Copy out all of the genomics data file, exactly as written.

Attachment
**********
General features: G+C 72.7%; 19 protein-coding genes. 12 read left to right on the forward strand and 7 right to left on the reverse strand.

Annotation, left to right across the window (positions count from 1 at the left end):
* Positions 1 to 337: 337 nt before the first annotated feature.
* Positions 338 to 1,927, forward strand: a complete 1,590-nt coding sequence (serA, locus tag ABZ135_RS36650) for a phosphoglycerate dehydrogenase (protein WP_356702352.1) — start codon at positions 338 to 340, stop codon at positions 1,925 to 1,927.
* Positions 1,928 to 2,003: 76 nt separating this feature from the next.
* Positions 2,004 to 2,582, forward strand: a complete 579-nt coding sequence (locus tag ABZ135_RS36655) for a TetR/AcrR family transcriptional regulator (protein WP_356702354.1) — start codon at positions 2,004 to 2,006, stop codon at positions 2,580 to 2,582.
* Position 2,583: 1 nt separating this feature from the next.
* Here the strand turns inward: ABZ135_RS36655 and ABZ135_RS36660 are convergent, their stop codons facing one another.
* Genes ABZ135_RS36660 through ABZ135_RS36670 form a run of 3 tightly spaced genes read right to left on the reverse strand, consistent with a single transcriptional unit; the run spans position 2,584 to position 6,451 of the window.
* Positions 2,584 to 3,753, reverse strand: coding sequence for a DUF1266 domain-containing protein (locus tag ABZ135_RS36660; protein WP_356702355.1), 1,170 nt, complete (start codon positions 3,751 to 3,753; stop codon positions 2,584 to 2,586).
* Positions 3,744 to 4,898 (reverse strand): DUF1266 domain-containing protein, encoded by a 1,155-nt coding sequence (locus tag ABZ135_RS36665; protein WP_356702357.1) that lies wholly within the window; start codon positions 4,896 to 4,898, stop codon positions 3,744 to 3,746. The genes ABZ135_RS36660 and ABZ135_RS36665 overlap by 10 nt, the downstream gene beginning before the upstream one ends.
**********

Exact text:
General features: G+C 72.7%; 19 protein-coding genes. 12 read left to right on the forward strand and 7 right to left on the reverse strand.

Annotation, left to right across the window (positions count from 1 at the left end):
* Positions 1 to 337: 337 nt before the first annotated feature.
* Positions 338 to 1,927, forward strand: a complete 1,590-nt coding sequence (serA, locus tag ABZ135_RS36650) for a phosphoglycerate dehydrogenase (protein WP_356702352.1) — start codon at positions 338 to 340, stop codon at positions 1,925 to 1,927.
* Positions 1,928 to 2,003: 76 nt separating this feature from the next.
* Positions 2,004 to 2,582, forward strand: a complete 579-nt coding sequence (locus tag ABZ135_RS36655) for a TetR/AcrR family transcriptional regulator (protein WP_356702354.1) — start codon at positions 2,004 to 2,006, stop codon at positions 2,580 to 2,582.
* Position 2,583: 1 nt separating this feature from the next.
* Here the strand turns inward: ABZ135_RS36655 and ABZ135_RS36660 are convergent, their stop codons facing one another.
* Genes ABZ135_RS36660 through ABZ135_RS36670 form a run of 3 tightly spaced genes read right to left on the reverse strand, consistent with a single transcriptional unit; the run spans position 2,584 to position 6,451 of the window.
* Positions 2,584 to 3,753, reverse strand: coding sequence for a DUF1266 domain-containing protein (locus tag ABZ135_RS36660; protein WP_356702355.1), 1,170 nt, complete (start codon positions 3,751 to 3,753; stop codon positions 2,584 to 2,586).
* Positions 3,744 to 4,898 (reverse strand): DUF1266 domain-containing protein, encoded by a 1,155-nt coding sequence (locus tag ABZ135_RS36665; protein WP_356702357.1) that lies wholly within the window; start codon positions 4,896 to 4,898, stop codon positions 3,744 to 3,746. The genes ABZ135_RS36660 and ABZ135_RS36665 overlap by 10 nt, the downstream gene beginning before the upstream one ends.